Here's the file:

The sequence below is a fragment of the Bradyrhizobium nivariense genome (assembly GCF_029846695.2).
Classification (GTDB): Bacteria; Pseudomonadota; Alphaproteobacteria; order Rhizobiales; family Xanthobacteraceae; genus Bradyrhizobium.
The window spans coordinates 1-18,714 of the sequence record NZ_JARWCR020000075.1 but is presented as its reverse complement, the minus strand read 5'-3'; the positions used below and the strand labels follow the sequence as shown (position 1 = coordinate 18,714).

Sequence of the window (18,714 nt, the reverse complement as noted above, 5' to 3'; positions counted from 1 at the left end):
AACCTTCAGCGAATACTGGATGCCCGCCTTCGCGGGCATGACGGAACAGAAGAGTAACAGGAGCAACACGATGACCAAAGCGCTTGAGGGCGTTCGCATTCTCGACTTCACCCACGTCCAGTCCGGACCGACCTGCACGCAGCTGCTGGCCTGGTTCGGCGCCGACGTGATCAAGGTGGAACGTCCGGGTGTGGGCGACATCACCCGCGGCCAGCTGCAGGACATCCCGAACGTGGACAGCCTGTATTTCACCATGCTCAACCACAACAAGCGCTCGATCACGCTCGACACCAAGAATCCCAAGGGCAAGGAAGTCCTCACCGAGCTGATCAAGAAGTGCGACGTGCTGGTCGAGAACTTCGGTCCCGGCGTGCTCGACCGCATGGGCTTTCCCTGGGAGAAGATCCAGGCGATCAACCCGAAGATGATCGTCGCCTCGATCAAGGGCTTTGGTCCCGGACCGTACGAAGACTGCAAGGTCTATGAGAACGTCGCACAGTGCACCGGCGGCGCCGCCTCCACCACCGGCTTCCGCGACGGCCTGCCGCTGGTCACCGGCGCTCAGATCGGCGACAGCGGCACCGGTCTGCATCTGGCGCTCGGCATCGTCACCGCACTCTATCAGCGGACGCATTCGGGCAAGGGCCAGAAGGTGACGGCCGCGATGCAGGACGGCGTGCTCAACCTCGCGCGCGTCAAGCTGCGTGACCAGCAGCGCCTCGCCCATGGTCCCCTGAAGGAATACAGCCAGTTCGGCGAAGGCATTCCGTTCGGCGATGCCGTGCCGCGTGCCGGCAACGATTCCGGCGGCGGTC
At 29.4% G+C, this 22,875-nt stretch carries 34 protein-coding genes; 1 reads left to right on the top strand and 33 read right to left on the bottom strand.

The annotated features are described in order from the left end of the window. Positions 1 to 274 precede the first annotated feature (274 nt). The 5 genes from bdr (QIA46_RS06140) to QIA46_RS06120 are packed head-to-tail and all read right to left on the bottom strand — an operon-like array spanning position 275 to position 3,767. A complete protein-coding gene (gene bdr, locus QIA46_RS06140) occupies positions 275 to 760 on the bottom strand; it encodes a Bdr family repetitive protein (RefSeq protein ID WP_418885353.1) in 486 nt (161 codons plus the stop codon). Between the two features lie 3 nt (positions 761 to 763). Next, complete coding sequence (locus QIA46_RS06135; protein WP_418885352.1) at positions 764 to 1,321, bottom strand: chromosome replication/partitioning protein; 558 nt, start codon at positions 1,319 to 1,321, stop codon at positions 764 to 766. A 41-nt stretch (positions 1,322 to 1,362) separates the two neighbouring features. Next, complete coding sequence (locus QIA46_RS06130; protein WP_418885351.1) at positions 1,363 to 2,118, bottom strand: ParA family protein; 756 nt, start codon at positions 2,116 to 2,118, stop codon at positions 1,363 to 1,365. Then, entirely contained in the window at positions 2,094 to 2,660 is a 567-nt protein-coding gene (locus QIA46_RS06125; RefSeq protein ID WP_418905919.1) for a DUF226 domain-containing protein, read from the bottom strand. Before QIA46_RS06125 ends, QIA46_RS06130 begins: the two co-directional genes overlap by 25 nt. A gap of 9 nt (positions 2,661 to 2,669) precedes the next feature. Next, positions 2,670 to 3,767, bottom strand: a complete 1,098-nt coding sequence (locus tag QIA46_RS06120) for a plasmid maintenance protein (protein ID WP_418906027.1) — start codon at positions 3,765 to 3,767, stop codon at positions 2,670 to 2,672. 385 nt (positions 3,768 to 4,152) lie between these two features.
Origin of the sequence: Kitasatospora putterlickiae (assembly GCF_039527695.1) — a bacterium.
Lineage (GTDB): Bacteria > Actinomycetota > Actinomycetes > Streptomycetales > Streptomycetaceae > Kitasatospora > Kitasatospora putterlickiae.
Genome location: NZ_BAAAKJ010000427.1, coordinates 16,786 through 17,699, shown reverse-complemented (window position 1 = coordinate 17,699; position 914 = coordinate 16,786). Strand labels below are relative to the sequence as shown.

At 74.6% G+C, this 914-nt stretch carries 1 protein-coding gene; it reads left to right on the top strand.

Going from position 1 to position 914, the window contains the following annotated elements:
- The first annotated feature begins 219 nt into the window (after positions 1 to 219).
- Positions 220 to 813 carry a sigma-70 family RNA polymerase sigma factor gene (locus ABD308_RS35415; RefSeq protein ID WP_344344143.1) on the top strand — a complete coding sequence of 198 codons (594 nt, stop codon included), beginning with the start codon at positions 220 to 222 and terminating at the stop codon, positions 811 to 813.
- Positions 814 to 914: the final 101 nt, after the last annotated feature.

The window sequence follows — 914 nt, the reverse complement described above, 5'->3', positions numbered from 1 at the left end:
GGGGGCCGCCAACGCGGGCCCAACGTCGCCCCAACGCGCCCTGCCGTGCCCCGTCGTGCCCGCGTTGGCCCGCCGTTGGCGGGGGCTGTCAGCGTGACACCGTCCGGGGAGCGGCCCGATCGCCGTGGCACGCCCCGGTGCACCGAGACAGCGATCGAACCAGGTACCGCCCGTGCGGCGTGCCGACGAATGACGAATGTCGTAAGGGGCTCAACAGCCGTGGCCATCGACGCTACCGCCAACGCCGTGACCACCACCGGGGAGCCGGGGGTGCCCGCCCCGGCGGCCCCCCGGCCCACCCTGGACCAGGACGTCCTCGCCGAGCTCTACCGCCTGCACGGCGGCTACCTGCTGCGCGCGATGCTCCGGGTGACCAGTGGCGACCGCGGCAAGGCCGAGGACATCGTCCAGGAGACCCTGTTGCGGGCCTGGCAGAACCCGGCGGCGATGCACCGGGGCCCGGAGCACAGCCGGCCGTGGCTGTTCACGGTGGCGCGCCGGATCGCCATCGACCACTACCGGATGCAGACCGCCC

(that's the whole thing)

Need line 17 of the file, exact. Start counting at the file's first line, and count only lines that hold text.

GGGGGCCGCCAACGCGGGCCCAACGTCGCCCCAACGCGCCCTGCCGTGCCCCGTCGTGCCCGCGTTGGCCCGCCGTTGGCGGGGGCTGTCAGCGTGACACCGTCCGGGGAGCGGCCCGATCGCCGTGGCACGCCCCGGTGCACCGAGACAGCGATCGAACCAGGTACCGCCCGTGCGGCGTGCCGACGAATGACGAATGTCGTAAGGGGCTCAACAGCCGTGGCCATCGACGCTACCGCCAACGCCGTGACCACCACCGGGGAGCCGGGGGTGCCCGCCCCGGCGGCCCCCCGGCCCACCCTGGACCAGGACGTCCTCGCCGAGCTCTACCGCCTGCACGGCGGCTACCTGCTGCGCGCGATGCTCCGGGTGACCAGTGGCGACCGCGGCAAGGCCGAGGACATCGTCCAGGAGACCCTGTTGCGGGCCTGGCAGAACCCGGCGGCGATGCACCGGGGCCCGGAGCACAGCCGGCCGTGGCTGTTCACGGTGGCGCGCCGGATCGCCATCGACCACTACCGGATGCAGACCGCCC